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A Dutch employer needs a work permit for all non-EU employees, granted prior to the start of the actual employment. In order to qualify for a permit, the employer (and employee) must meet certain conditions. We advise employers about these conditions and possible alternatives. Naturally, we can assist in filing the application for a work permit. 

Illegal employment

If an employer is found to have employed a non-EU national illegally, meaning without the mandatory work permit, the Inspectorate SZW (formerly known as the Labor Inspectorate), can impose a hefty fine. Fines may vary from a written warning to €8000, depending on the company size and several factual circumstances. The Inspectorate imposes fines per infringement of the rules and per employee that is employed without a proper permit.

When it comes to imposing fines, the legal meaning of the terms ‘employment’, ‘employee’ and ‘employer’ is stretched to cover a wide range of factual situations. Also, more than one party can be considered as employer; for instance when employees are hired through a separate contracting company.

The Inspectorate SZW is always obliged to adjust the amount of the fine if it turns out to be disproportionate. In almost all cases, you will have to argue this yourself. The most important arguments in this respect are what measures you took to prevent illegal employment and the extent to which your company will face financial difficulties due to the amount of the fine.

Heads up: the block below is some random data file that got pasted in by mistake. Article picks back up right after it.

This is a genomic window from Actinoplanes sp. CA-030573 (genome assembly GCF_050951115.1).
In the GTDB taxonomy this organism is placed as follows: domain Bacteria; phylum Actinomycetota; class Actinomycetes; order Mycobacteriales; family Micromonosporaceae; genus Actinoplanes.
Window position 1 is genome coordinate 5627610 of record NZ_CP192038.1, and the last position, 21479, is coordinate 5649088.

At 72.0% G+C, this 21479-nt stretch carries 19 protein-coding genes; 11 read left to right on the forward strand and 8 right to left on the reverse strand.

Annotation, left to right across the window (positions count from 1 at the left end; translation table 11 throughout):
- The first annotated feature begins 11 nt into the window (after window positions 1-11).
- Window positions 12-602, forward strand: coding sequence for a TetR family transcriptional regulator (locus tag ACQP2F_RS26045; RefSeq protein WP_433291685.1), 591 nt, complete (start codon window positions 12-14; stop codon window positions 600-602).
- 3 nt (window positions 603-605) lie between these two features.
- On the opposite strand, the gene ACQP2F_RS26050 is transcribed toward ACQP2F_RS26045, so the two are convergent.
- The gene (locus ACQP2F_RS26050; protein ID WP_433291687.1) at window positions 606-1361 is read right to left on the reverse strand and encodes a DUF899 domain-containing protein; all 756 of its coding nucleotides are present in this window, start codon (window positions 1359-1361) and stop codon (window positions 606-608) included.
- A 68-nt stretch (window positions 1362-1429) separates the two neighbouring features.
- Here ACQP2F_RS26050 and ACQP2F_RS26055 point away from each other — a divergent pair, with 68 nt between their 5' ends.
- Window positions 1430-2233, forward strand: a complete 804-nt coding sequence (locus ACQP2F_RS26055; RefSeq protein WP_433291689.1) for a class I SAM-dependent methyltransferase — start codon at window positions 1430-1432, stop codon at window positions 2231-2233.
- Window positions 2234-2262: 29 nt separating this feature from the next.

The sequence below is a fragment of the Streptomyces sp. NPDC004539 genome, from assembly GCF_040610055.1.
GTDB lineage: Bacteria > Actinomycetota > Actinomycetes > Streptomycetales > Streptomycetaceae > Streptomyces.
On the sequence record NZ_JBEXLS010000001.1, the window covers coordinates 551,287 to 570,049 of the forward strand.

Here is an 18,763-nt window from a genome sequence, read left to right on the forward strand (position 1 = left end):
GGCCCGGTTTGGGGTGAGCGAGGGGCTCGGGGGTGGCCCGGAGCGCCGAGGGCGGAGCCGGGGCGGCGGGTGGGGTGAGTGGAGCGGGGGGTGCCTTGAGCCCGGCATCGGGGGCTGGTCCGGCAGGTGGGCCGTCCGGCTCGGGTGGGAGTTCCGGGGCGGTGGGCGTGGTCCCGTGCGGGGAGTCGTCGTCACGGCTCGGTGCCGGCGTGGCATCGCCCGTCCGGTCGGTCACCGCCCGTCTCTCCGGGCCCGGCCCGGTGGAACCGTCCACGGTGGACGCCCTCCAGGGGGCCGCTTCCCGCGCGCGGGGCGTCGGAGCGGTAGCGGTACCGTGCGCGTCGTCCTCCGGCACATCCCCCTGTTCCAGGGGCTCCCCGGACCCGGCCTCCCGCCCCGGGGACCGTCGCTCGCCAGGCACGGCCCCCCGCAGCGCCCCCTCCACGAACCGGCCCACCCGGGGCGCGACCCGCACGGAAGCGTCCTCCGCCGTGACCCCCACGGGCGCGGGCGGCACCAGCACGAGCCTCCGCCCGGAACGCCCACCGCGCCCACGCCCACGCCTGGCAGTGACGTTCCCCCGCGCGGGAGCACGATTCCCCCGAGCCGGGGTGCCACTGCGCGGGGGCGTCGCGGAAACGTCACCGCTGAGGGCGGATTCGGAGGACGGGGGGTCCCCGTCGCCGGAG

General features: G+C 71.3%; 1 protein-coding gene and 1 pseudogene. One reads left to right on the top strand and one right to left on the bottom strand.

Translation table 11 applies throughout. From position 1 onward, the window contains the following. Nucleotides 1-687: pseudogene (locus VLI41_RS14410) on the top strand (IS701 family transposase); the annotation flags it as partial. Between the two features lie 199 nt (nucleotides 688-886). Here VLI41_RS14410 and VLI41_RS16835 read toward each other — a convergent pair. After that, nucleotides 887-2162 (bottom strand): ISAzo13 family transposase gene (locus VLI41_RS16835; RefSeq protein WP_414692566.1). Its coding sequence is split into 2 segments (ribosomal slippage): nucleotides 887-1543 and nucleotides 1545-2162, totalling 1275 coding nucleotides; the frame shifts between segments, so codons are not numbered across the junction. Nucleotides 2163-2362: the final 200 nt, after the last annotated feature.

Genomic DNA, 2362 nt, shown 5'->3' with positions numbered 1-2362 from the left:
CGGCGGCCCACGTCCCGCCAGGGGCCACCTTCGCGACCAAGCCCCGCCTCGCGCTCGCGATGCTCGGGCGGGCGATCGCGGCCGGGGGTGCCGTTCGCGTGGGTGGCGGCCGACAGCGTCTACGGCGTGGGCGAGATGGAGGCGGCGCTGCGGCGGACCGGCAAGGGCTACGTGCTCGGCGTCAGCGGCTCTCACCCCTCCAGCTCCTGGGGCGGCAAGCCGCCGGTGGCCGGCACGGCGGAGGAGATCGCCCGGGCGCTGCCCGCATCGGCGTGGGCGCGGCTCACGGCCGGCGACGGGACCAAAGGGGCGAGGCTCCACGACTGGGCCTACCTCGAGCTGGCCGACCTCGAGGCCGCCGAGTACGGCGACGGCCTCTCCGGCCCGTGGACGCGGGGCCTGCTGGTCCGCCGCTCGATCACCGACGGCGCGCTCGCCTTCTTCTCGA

A fine. What next?

A long administrative procedure often precedes the imposition of a fine. As soon as the Inspectorate announces an investigation or a possible fine, Everaert Advocaten Immigration Lawyers can represent your company in the administrative procedure and take over all correspondence with the Inspectorate.

If a fine was already imposed, we can represent you in administrative and - if necessary - court proceedings including the Council of State (the High Administrative Court). Everaert Advocaten Immigration Lawyers handles this type of cases regularly and successfully, often resulting in moderation or annulment of the fine.

The column on the right shows all news articles published on our website on the topic of illegal employment and fines.

Preventing a fine

If you work with non-EU nationals and you are worried a fine might be imposed on your company in the future, we can advise you about implementing and/or improving measures to ensure compliance. This way you can minimize the risk of a fine and you will be better prepared if the Inspectorate decides to pay you a visit.

Employees

Please keep in mind that it is also in the interest of your employees to make sure their permits are in order. For them, a fine could mean their future application for a (different type of) residence permit gets rejected. Therefore, it’s in everyone’s best interest within your company that you avoid fines by the Inspectorate.

Contact

For more information, please contact Bram van Melle or Nikki Vreede.

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